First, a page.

When monitoring Parkinson's disease, SPECT imaging of the brain is used for acquiring information on the dopamine activity. A new study conducted in Turku, Finland, shows that the dopamine activity observed in SPECT imaging does not reflect the number of dopamine neurons in the substantia nigra, as previously assumed.
One of the most significant changes in the central nervous system in Parkinson's disease is the loss of dopamine-producing neurons in the substantia nigra, causing a drop in dopamine levels in the brain.
- Low dopamine level in the brain is linked with the central motor symptoms of Parkinson's disease, i.e. tremor or shaking, muscle stiffness and slowness of movements, says Docent of Neurology Valtteri Kaasinen from the University of Turku.
Decreased dopamine activity can be detected with a single-photon emission computed tomography (SPECT) imaging of the brain. This method is widely used in the diagnostics of Parkinson's disease in Europe and the United States.
The study conducted at the University of Turku and Turku University Hospital shows that the dopamine activity observed in SPECT imaging does not reflect the number of dopamine neurons in the substantia nigra, contrary to what has been thought. According to Kaasinen, this is an important result as it proves that the correlation between the number of neurons and dopamine activity is not straightforward.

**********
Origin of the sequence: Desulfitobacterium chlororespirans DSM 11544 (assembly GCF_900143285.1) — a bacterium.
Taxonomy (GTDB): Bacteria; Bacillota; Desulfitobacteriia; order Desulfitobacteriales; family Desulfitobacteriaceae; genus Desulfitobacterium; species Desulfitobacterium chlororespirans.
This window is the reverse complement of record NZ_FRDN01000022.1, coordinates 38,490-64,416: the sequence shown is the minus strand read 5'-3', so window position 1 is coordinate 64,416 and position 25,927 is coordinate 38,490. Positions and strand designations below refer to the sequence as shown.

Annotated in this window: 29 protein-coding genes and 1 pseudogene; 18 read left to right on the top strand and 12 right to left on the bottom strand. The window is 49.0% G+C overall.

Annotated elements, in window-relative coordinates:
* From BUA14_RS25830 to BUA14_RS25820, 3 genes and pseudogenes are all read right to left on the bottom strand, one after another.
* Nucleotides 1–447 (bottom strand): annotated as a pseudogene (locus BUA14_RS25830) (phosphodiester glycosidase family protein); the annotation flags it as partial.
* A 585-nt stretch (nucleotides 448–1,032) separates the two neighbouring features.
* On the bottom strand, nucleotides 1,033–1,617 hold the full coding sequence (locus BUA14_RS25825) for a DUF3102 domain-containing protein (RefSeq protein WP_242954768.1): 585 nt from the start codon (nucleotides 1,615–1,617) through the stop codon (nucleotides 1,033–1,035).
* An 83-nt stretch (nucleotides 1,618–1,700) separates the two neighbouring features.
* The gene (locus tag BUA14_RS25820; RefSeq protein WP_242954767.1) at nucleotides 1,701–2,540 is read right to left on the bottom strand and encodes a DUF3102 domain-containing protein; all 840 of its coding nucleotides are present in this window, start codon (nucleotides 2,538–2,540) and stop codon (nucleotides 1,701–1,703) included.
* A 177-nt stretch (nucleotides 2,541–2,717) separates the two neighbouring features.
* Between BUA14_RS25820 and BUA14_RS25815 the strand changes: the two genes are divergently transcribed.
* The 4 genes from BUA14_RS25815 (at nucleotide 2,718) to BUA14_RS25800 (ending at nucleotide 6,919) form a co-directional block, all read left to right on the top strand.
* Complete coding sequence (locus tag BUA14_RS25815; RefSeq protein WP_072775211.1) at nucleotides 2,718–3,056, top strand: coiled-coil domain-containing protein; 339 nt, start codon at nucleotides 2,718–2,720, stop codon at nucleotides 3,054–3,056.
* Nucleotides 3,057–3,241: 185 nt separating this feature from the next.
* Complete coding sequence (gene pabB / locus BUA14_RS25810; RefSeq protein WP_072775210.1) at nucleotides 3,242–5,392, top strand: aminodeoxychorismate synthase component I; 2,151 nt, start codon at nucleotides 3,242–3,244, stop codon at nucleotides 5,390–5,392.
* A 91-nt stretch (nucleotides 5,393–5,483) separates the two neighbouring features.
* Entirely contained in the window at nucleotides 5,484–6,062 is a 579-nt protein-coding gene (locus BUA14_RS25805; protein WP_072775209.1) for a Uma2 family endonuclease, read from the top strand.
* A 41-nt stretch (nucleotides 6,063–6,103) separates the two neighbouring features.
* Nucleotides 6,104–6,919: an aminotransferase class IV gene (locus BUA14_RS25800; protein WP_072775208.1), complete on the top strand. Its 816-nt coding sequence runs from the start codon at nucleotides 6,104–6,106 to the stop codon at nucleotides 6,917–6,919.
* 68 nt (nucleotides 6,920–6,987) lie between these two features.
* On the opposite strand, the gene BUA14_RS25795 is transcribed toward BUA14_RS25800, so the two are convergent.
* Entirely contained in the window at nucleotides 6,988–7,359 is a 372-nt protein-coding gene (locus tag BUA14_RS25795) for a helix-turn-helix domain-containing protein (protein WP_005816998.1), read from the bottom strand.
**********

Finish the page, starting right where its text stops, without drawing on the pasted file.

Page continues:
- This must be considered in the future when developing treatments that affect the number of neurons in the substantia nigra. It also seems that SPECT imaging is not a suitable method for monitoring treatment research results in advanced Parkinson's disease when studying treatments that affect the number of neurons in the substantia nigra, says Kaasinen.
In the study, post-mortem neuron numbers in the substantia nigra were calculated for patients with Parkinson's disease who had been examined with dopamine transporter SPECT before death. The number of neurons cannot be calculated during a patient's lifetime since the substantia nigra is located deep within the midbrain where biopsy is impossible in vivo.
The study was published in the Neurology journal of the American Academy of Neurology on 10 March 2017.
Valtteri Kaasinen, University of Turku, Finland